The January 25 Revolution, as Egyptians call it, is the fourth Egyptian revolution in the last 130 years. The modern Egyptian national movement has consistently sought three goals: self-government in the basic sense of allowing Egyptians to be in charge of public offices; independence in the international community and effective domestic sovereignty, in particular with regard to the national economy and the ability to secure a more egalitarian distribution of national wealth and income; and governmental accountability to the people of Egypt. While Egypt’s prior revolutions secured, to a certain extent, the first two goals, contradictions between the desire for national independence and the desire for democracy ultimately led to the Free Officers’ Revolution of 1952. The Egyptian people discovered, however, that in the absence of internal democracy, it was impossible to preserve the gains of the previous revolutions. The January 25 Revolution therefore affirmed the centrality of democracy to the Egyptian national movement, not just as a utopian goal—one whose practical implementation would be indefinitely deferred—but rather as the foundation for a modern, independent, and prosperous Egypt.
The Mubarak regime was the last breath of the Free Officers’ Revolution. The Mubarak regime systematically stifled the development and maturity of democratic and egalitarian norms which are immanent in Egypt’s modern legal and political history, even as the regime paid increasingly grotesque lip service to democratic forms. The spread of corruption and torture represented the grossest and most palpable failures of the regime to live up to the aspirations of the Egyptian state: Egyptian law prohibited both financial corruption and torture, yet Mubarak used his powers under the Constitution of 1971 to subvert the enforcement of Egyptian law in order to benefit himself, his family, and their allies. It is not surprising, then, that eliminating torture and public corruption were issues that galvanized Egyptians during the January 25 Revolution. With the resignation of Mubarak on February 11, 2011, Egyptians have now turned their attention to how the Egyptian state can recover public property from the possession of corrupt officials of the ancien regime.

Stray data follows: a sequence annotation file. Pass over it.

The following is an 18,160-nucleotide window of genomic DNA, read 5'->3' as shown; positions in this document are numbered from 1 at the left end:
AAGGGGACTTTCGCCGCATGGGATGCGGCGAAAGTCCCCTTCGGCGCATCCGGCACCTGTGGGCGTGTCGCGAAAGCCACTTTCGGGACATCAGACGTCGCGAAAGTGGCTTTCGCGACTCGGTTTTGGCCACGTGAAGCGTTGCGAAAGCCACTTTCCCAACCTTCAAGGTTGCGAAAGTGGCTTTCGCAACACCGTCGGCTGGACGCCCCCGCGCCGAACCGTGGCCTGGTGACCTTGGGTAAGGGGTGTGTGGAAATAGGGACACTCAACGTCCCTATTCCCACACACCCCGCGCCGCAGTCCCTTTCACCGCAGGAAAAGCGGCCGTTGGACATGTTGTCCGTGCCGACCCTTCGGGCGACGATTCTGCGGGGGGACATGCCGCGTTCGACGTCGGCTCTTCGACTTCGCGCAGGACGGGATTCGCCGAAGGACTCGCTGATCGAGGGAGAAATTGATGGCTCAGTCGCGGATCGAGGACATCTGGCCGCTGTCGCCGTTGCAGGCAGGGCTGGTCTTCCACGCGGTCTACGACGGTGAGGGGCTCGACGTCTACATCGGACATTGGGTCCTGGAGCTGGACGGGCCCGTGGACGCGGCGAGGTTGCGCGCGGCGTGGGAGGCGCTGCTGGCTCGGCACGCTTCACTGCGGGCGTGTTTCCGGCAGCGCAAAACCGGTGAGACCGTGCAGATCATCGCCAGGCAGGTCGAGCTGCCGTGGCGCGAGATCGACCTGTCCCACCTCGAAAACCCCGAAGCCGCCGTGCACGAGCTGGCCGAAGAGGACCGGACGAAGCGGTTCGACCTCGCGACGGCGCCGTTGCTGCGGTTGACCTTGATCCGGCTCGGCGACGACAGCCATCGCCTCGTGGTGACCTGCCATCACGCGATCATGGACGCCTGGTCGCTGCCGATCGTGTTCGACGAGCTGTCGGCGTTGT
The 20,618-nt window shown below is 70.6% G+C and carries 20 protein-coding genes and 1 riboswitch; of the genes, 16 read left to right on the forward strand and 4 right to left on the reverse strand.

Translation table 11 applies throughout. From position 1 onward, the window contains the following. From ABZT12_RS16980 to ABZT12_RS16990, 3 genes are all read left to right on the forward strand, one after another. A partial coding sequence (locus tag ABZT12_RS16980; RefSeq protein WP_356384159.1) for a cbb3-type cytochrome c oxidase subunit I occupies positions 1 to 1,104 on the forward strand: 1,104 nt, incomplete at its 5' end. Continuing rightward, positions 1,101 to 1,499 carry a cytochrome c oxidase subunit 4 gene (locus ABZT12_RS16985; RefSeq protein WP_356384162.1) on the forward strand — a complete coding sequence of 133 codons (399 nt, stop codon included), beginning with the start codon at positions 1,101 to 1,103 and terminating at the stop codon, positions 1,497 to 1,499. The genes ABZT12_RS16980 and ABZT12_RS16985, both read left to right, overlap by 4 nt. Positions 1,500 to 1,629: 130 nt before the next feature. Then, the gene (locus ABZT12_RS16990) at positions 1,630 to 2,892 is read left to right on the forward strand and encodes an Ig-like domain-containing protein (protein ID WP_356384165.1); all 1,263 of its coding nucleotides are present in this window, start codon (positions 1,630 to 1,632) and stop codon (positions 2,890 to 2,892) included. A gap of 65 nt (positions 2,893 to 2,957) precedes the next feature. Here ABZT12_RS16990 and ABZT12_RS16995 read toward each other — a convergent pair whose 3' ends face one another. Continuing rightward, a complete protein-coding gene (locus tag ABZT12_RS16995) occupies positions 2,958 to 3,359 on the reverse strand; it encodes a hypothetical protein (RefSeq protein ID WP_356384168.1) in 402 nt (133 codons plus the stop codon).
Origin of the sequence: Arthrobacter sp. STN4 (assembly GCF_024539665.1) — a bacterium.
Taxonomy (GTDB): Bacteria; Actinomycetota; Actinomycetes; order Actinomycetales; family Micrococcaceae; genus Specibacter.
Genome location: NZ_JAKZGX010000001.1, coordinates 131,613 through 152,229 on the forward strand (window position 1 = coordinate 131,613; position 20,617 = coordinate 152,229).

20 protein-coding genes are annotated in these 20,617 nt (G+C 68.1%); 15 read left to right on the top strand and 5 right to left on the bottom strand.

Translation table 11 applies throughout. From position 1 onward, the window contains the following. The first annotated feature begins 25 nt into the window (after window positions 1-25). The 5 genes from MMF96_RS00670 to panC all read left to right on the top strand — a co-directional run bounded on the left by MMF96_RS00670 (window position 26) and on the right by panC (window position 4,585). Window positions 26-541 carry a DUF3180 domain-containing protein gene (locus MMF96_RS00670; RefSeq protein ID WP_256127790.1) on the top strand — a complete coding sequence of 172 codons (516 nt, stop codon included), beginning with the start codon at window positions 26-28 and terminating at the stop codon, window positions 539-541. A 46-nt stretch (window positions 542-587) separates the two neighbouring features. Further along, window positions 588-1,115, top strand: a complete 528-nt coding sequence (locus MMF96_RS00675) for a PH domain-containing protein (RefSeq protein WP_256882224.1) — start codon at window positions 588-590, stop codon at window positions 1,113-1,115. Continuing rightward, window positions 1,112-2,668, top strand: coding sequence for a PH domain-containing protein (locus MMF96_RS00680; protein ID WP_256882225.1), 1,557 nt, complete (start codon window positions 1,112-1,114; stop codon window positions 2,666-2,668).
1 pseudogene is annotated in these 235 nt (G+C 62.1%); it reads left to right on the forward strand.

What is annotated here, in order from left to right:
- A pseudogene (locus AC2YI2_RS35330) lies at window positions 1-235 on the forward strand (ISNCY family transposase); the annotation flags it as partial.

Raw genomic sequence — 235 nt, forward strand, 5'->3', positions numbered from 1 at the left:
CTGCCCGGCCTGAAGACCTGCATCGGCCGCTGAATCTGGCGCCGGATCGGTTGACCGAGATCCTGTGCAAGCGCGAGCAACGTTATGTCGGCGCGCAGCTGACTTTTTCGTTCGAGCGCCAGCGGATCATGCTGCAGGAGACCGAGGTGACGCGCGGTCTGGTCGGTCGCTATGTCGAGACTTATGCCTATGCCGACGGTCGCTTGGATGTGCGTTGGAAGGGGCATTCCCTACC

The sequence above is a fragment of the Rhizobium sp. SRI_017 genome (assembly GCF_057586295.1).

A quick glance at poverty in Egypt explains why corruption was such a central concern of the January 25 Revolution. In the early 1990s, Egypt began to implement structural adjustment reforms to its economy at the behest of the International Monetary Fund (“IMF”), and the Egyptian state embarked on a campaign of privatization of state-owned firms combined with a substantial reduction in the state-provided safety net and state investments in education and health. As a result, and despite the generally high marks Egypt received from the IMF, the rate of Egyptians living on less than $2 per day remained at a stubbornly high 20%, and real wages for the working class stagnated. Benefits of growth during the Mubarak era generally went almost exclusively to those sectors of Egypt that were already relatively well-off, and the class of crony capitalists close to the regime especially benefitted. Consequently, both the working classes and the upwardly-mobile but politically disconnected professional middle classes could easily unite behind a revolution committed to the elimination of public corruption. The working class blamed the public sector’s failures on the corruption of Mubarak cronies who were appointed as managers of state-owned firms. On the other hand, the upwardly mobile professional classes could identify corruption as a primary cause holding back Egypt’s international competitiveness and an immediate threat to the value of their greatest asset—their human capital.